• Exemplary papers:
    • Liu, et al, Zero Quiescent Power VLF Mechanical Communication Receiver, Transducers 2015, Alaska
    • Tang, et al, A Self-Powered Wireless Sensing Node for Event-Driven Alerting Based on a Bi-stable Vibration Energy Harvester, Transducers 2015, Alaska
    • Bonus paper: Lin, Yang, Micromechanical Resonant Switches (“Resoswitches”) and Resonant Power Converters, Technical Report No. UCB/EECS-2015-212; http://www.eecs.berkeley.edu/Pubs/TechRpts/2015/EECS-2015-212.html

GaN Resonators

Gallium nitride (GaN) is becoming increasingly popular, since it’s a piezoelectric wide-bandgap material with high-power capabilities. As such, it’s being investigated for use as resonators, especially in combination with high-electron mobility transistors (HEMTs). These latter work because a horizontal boundary between AlGaN and GaN layers allows for a 2D “electron gas” (2DEG) region that conducts electrons extraordinarily easily. This can be used as the sensing element for the resonator.

In one paper, Rais-Zadeh et al from IEEE give a complete overview of GaN as a resonator, including discussion of the 2DEG and its role. Another paper, Wang et al of MIT, explores non-linearities in “Lamb mode” resonators (which would appear to be acoustic vibration modes such as can be seen on an excited Chladni plate with a dusting of salt).

The overall figure of merit here isn’t just the Q value, but is the product of Q and the resonant frequency. The higher the frequency, the better. One project by Ansari et al at Michigan managed a Q of 13,000 at 740 MHz at room temperature and atmospheric pressure, the highest Qxf yet achieved, according to the paper.

They did this by creating a “phonon trap” that concentrated the phonons in the middle of the resonator. Normally, they have to attach this proof mass using narrow “tethers” so that the tethers don’t carry the uniformly-distributed phonons that are at the edge away into the rest of the system. But since, in this work, the phonons stay away from the edge, they can use wide tethers, which perturb the vibration mode shapes less.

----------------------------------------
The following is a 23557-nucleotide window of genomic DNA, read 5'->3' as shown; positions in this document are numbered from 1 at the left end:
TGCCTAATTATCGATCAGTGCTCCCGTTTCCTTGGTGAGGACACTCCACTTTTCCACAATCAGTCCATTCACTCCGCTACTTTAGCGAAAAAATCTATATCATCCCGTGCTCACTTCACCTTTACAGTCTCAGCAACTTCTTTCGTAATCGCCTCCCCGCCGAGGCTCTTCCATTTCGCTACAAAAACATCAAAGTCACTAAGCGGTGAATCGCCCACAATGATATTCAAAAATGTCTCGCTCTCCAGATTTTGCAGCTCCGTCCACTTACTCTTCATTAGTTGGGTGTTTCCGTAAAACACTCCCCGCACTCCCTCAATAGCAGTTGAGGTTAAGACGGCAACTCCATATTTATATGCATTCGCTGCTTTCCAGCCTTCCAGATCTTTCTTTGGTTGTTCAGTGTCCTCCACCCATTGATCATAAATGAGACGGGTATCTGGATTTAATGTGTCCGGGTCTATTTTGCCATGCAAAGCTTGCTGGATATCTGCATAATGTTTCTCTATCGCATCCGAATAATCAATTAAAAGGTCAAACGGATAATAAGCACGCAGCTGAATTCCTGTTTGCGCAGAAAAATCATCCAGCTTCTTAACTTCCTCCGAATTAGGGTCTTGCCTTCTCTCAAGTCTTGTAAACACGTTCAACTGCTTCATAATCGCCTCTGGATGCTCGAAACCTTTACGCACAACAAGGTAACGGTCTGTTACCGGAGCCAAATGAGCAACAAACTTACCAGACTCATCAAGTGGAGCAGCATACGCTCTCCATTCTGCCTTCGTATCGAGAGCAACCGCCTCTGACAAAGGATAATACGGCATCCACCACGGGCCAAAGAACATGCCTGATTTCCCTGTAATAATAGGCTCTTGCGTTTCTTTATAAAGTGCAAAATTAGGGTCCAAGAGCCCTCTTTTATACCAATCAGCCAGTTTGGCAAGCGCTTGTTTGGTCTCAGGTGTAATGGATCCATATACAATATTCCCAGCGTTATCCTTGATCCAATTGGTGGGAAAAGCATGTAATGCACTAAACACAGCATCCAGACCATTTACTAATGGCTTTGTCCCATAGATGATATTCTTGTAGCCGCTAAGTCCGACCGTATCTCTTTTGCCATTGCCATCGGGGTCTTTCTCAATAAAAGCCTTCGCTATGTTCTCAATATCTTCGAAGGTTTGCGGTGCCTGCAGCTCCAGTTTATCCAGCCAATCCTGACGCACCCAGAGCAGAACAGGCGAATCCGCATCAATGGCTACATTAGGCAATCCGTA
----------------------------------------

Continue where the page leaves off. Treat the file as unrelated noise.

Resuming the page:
• Application areas for these: RF filters, frequency references for transmitters and receivers, and power electronics.
  • TRL 3; some processes are mature, but there is no foundry infrastructure in place. 7-10 years.
  • Exemplary papers:
    • Ansari, A., et al, A HIGH-Q AlGaN/GaNPHONON TRAP WITH INTEGRATED HEMT READ-OUT, Transducers 2015, Alaska
    • M. Rais-Zadeh et al, Gallium nitride as an electromechanical material, IEEE Journal of Microelectromechanical Systems, vol. 23, no. 6, pp. 1252–1271, December 2014.

Graphene FET Gas Sensor

The next topic involves a single paper by Liu et al at Berkeley. The idea here is that a graphene transistor’s behavior – in particular, its Dirac point and mobility – can be affected by materials adsorbing onto the surface. These molecules act as dopants, donating or accepting charges from the graphene. Each of a variety of gases has a distinct ratio between the mobility and the Dirac point, and the team successfully detected NO2 (nitrogen dioxide), NH3 (ammonia), H2O (exercise left to the reader), and CH3OH (methanol). And they can do this with microwatt power levels.

  • Application areas for these: Selective gas sensing.
  • TRL 3; processes immature, lack of foundry infrastructure. 7-10 years.
  • Exemplary paper:
    • Liu, Y., Lin, S., Lin, L., A Versatile Gas Sensor with Selectivity Using a Single Graphene Transistor, Transducers 2015, Alaska

Biodegradable sensors and batteries

This next area is obviously about medicine. It’s great to be able to insert increasingly intelligent sensors within people to understand what’s going right and wrong, but it often takes surgery both to insert the sensor and then to remove the sensor when the job is done.

Surgery is always risky, and any time you can eliminate the need for surgery, everyone sleeps a bit easier. So it’s great to have materials that will hang out long enough to be useful and then just fade away into the hereafter with no need to be removed – and no toxins created along the way.

Luo et al from Georgia Tech and Penn created a pressure sensor that ended up having three lifetime phases. Two were obvious: it could operate for 24 hours, and, once detectable functioning ceased, it entered a 25-day degradation phase. But there was also an initial equilibration phase of 1.5 hours whose cause isn’t really known yet. They had to wait this time before they could rely on the output.

One popular biocompatible material is poly-lactic acid (PLA), which we saw back in the bee hive application. But it takes too long to degrade, so they used poly(lactic-co-glycolic acid) to get the 25-day decay.